I live in Florida and my mom lives in New York. What’s the least expensive was to get to D.C. from either location? Amtrak of course! While some people aren’t fans of the train system in the United States, I think it’s functional for my needs. You are Amtrak train pulling into Tampa, FLallowed to bring your own food on board, which is a cost saver. And I like to see the landscape pass me by while I’m reading or relaxing. There are many times I choose to fly but when I want to go somewhere fairly close by and I can get a direct train, I’ll often take Amtrak.

(If you haven’t ridden Amtrak there are a few do’s and don’ts you might want to learn about first. It will definitely make your ride more enjoyable.)

My daughter and I caught the train from the Tampa station, which has free parking Fountain in front of historical building in Alexandria, VA(always a plus!) and took it into Alexandria, VA. Our train left around 5:30pm and got into Alexandria in the early afternoon the next day. We are able to sleep in our seats so didn’t choose to get a sleeper compartment. Alexandria is a beautiful old town and was part of the original 13 American colonies. It was the perfect place to stay since Amtrak has a station there, there are plenty of hotels (that are less expensive hotels in D.C.) and it’s easy to hop on the D.C. Metro transit system from there.

Visiting The Museum

The day after we arrived we headed over to the NMAAHC first thing after breakfast. We had heard there was a line to enter when the museum opened. This was true so be sure to arrive so you can enter when the doors open. Also be sure you have a ticket; the museum issues tickets in a variety of ways included timed entrances. There were some people in line with us who purchased their tickets online through 3rd party venues. I wouldn’t recommend doing this. The tickets are free to everyone online, even non-citizens, and purchasing one opens you up to receiving a fake ticket.

To be honest with you there is no true way for me to describe to you what it is like to experience the NMAAHC. It’s breathtaking, inspirational, heart breaking and joyous all at the same time. The museum is set up on 5 different levels. The Signage about the beginning of slavery at NMAAHCintent is to start at the bottom, which begins in the 1400’s, and work your way up to the top of the museum that house the cultural galleries. We decided to go backwards and start from top to bottom because the line to get to the basement was so long. I can now see the benefits of starting at the bottom though because the top level which houses the musical section was so exciting and the bottom level was depressing to me.

That said, every single level was educational and although I have a minor in African-American studies, I learned so much more than I was previously aware of. The African American experience is so varied and so much a part of the history of the United States of America that it would be hard for anyone not to take something away from visiting.

Half way through our visit we got hungry so we went to the Sweet Home Cafe which is located on the main level. The cafe is set up in regions such as the Creole Coast, The Western Range and The North States. Each region has foods that are typically enjoyed by African Americans who grew up in those areas. Signage about Black style NMAAHCWhile the food isn’t inexpensive there, I highly recommend everyone who visits the museum has lunch at Sweet Home Cafe. The food is exceptional and food is such an intrical part of the African American experience that eating there is a must do while at the museum.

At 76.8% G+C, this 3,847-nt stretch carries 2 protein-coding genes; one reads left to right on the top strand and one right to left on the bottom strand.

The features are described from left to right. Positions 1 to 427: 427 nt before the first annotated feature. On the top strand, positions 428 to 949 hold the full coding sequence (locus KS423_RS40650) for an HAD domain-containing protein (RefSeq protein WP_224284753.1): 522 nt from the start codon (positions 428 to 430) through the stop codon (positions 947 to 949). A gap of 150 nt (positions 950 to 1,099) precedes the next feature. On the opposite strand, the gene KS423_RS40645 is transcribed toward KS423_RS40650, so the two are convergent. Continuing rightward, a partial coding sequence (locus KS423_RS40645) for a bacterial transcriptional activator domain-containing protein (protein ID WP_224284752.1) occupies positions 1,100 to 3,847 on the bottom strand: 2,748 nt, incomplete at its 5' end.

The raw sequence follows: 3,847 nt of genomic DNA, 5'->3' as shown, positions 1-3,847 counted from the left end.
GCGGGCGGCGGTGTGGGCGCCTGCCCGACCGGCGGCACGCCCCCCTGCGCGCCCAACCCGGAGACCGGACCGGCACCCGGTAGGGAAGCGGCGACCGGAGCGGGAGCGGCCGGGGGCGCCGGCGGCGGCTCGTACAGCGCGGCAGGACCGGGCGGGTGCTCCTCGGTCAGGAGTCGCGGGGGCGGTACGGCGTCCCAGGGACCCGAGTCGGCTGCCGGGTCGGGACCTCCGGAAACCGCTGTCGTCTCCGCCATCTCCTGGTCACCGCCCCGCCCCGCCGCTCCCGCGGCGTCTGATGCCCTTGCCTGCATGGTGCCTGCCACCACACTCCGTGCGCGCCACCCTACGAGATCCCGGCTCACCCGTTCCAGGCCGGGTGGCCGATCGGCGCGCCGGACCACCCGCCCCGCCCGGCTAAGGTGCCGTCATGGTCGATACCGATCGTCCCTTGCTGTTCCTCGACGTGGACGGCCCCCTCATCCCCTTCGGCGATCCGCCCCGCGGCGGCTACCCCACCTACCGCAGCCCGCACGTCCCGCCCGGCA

Another great thing about the museum – there was such a wide selection of ethnic cultures and nationalities visiting. We heard a variety of languages being spoken around us so it’s wonderful that visitors from other countries are finding the museum such a great experience.

Visiting NMAAHC With Children

I’ve had people ask me if the NMAAHC is appropriate for children. I think it depends on the child. My daughter was 9 when we visited. She said her favorite thing about the museum was learning about the Green Book, which is a book that African American travelers used during segregation so they knew where they were allowed to use the bathroom or get gasoline. There were also games oriented towards children including one that taught them about stepping. However there are several things that might not be appropriate for children including Emmett Till’s original casket, which was exhumed years later for a retrial of the men who murdered him. That was located in a completely separate room with appropriate warnings. We choose to skip that section but for some children it might be appropriate for them to see the aftermath of what happened to someone close to their age due to discrimination and racism. It’s up to each parent to decide that on their own.  

I highly recommend that everyone who has the opportunity visit the National Museum of African American History & Culture. As I said before, the African American experience is truly the American experience. While everything in the museum isn’t easy George Clinton PFunk Mothership to handle, that is what history is – taking the good with the bad. If you visit be sure to plan to spend all day there. We never made it to see every exhibit and I’ve heard it can take two or three visits to see it all. I can’t wait to return and learn even more!